<strong><strong>Pam Kurz, senior associate at Perkins Eastman, presents the development's design plans to the board. Photo by Sarah Radmer&nbsp;</strong><br /></strong>
Pam Kurz, senior associate at Perkins Eastman, presents the development's design plans to the board. Photo by Sarah Radmer 
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The proposed Aegis development (2900 Third Ave. W.) got the Design Review Board’s accolades but not approval at a Design Recommendation meeting last night (Wednesday, Jan. 22).

The development is a three-story, 124-unit senior and memory-care home, with parking for 47 vehicles in an underground garage. The site is adjacent to the Queen Anne Bowl.

The meeting at the Queen Anne Community Center (1901 First Ave. W.) drew a much smaller crowd than recent Design Review meetings, something that audience members attributed to the lack of awareness about the project. In total, about 12 community members attended.

The Queen Anne Community Council (QACC) was very involved with the development nearly two years ago, wrote Land Use Review Committee (LURC) chair Martin Kaplan, in an email to the community. In May 2012, progress stopped, and Kaplan assumed the project was on hold; in reality, the project switched architects, from VIA Architecture to Perkins Eastman Architects, and continued design progress.

Aegis vice president of development Michael Derr took responsibility for “inadvertently excluding LURC and the community council,” saying, as they progressed with the new developers, contact with the community “fell off.” He promised to make a presentation to the community soon.

At the meeting, Kaplan urged the board not to make a decision until the architects could come before the LURC and the QACC to present the new designs.

“This is very important,” Kaplan told the board. “This is a huge project — not many like this have been built in the past 30 years [in Seattle].”

The Design Review Board granted Kaplan’s wish, recommending Aegis and the architects return to the community, along with several other requests. 

Requested departures

The board did recognize that the new design improved upon nearly all of the board’s recommendations from 2012.

The new project built on the old project’s building placement and main design, said Pam Kurz, senior associate for Perkins Eastman. The new architects wanted to make a more residential building with Victorian-era design inspiration, she said: The Victorian design would bring “whimsy, A-symmetry and playfulness that’s really satisfying.”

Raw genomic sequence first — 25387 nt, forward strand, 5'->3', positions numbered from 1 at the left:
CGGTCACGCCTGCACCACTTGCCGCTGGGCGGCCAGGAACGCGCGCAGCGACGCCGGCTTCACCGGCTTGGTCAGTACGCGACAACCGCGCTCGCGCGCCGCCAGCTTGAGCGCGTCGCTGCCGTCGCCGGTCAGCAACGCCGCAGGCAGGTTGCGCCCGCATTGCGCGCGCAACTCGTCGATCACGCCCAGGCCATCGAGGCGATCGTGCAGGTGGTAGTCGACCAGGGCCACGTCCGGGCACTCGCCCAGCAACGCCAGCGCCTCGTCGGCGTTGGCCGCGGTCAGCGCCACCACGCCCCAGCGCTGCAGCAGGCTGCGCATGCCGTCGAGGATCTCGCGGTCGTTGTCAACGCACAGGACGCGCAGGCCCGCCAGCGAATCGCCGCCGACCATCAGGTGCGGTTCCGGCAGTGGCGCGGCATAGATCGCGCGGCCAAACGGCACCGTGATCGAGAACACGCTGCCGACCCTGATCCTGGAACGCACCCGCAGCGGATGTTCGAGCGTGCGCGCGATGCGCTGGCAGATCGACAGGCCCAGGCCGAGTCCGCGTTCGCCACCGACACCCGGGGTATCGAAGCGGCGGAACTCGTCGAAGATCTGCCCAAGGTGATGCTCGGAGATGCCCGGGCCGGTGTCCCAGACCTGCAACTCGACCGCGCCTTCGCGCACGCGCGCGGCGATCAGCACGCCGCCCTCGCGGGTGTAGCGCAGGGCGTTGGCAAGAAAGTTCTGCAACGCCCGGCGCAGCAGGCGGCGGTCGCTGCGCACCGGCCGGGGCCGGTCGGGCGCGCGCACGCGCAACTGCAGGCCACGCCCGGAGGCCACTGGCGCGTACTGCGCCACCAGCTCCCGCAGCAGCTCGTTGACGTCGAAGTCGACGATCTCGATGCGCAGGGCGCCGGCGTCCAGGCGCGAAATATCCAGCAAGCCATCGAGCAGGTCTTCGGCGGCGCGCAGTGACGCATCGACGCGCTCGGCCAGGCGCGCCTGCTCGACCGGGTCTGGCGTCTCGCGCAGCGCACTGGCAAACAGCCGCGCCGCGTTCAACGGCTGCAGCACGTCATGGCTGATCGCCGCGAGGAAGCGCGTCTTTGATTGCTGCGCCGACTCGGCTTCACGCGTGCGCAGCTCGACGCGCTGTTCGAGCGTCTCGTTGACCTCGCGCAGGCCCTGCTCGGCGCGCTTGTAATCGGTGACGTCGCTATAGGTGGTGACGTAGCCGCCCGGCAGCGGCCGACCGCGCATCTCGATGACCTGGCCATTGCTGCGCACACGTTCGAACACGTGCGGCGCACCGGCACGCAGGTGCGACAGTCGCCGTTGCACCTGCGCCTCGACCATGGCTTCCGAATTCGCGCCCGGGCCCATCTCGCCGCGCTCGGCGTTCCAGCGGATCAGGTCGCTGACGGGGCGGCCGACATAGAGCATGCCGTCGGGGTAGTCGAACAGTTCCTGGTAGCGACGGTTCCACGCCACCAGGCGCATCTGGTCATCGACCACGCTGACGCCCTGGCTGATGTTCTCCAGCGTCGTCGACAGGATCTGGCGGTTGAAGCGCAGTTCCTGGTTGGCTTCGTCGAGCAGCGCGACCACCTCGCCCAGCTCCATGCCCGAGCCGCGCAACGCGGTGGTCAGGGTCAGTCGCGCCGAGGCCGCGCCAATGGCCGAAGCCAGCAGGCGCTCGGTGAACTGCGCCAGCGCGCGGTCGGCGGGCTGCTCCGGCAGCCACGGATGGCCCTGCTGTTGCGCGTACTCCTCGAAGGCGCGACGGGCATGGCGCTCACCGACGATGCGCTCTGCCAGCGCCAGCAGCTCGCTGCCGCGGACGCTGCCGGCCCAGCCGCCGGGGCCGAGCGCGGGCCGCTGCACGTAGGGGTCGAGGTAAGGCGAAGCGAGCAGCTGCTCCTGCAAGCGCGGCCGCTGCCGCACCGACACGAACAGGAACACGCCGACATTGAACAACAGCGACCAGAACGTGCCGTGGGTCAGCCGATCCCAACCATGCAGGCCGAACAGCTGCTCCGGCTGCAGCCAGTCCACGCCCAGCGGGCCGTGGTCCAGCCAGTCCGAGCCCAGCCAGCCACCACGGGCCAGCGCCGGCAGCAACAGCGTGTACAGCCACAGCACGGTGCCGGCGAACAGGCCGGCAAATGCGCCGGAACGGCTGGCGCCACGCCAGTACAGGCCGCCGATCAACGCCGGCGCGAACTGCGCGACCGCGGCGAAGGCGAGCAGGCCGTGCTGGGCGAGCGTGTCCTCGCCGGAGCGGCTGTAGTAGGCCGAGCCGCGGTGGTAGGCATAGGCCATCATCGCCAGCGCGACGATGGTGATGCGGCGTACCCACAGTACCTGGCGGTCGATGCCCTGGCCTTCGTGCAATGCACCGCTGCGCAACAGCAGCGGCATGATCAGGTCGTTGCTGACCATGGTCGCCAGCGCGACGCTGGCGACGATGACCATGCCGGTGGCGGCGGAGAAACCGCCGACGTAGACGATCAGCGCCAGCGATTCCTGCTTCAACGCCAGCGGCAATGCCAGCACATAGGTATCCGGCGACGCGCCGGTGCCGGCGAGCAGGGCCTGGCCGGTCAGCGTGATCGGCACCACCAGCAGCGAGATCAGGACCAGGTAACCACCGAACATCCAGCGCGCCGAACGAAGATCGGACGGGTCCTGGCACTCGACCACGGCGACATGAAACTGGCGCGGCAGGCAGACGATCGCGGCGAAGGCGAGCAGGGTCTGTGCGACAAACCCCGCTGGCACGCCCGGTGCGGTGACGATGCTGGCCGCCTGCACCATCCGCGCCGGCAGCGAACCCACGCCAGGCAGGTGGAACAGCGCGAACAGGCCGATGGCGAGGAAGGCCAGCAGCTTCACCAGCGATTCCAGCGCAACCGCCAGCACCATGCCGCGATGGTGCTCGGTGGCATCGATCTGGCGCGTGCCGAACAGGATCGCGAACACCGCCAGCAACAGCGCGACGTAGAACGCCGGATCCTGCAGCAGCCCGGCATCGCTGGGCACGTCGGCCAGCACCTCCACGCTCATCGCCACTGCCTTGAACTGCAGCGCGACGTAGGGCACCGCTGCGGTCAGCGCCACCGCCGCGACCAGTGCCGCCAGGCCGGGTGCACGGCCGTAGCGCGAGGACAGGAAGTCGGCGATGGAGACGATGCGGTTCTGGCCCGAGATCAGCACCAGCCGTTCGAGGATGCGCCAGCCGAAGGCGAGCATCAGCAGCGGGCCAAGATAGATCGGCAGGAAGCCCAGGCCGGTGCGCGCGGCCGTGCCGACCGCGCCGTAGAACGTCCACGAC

The new design features a 15-foot dome with roof access, a wrap-around porch, a covered roof to disguise ventilation features, an arched bridge and a curved driveway. (View the entire design plan here.)

The design has three departures, which the board supported. The first is a 90-foot building-length requirement. The proposed structure is 245 feet, with a bridge acting as connection between the two halves of the building. The board agreed with the departure, saying it would be within code to do three separate, 90-foot buildings, and that this design is more pleasant.

The building also features a loading dock for deliveries. Code dictates the area should be 14 feet tall and 35 feet long; the developers asked for a departure for a 12-foot-tall, 25-foot-long loading dock.

The third departure asks for car access off of two streets (Third Avenue West and West Florentia Street), instead of one. Neighbors, like QACC member Don Harper, were concerned about the amount of traffic on both streets.

With proximity to the Queen Anne Bowl, the area has a park-like setting the developers wanted to retain and enhance, Kurz said. The site has some exceptional and significant trees that will remain; the hazardous trees are removed in the new design. The developers are required to replace the trees so that there is no net loss of tree canopy, said Colin Vasquez, senior land-use planner with the Department of Planning and Development. 

Neighbors’ concerns

The night skies were a big concern for neighbors who enjoy the purposefully dark night sky by the Queen Anne Bowl. Both neighbors and board members asked that common-area lights be on motion detectors so the Bowl would remain dark at night.

Harper was also concerned about how the massive building would dwarf people looking at it from the Bowl. Another woman requested the developers replace the “dilapidated fence” along the Bowl.

The development has multiple green-screen walls. In some cases, like along Florentia Street, the walls are to protect the memory-care residents. With some memory-care residents, the urge to escape is very strong, Derr said, so a green wall provides security but doesn’t create the visual connection of “a prison.” There’s also a wall between the property and the Queen Anne Bowl, with the intent to “still have interaction but also separation,” Kurz said.

During deliberation, the board asked for a light plan or motion-sensor lights in the common areas and improved access, with an option for stairs on the pedestrian path. Walls built to block headlights on the driveway from Third Avenue were too high, and the board recommended lowering or terracing the walls.

The board also asked for a pedestrian-perspective sketch from the sidewalks and the Bowl. It also wanted a sample of the building materials and encouraged the developers to be more playful with the color pallet, especially on the east side of the building.

Now, the developers will need to return to LURC before another round with the Design Review Board.

If and when the development is approved, construction will take 18 months, Derr said: He’s hoping to get permits and start development this summer, “but a lot of things need to happen first.”

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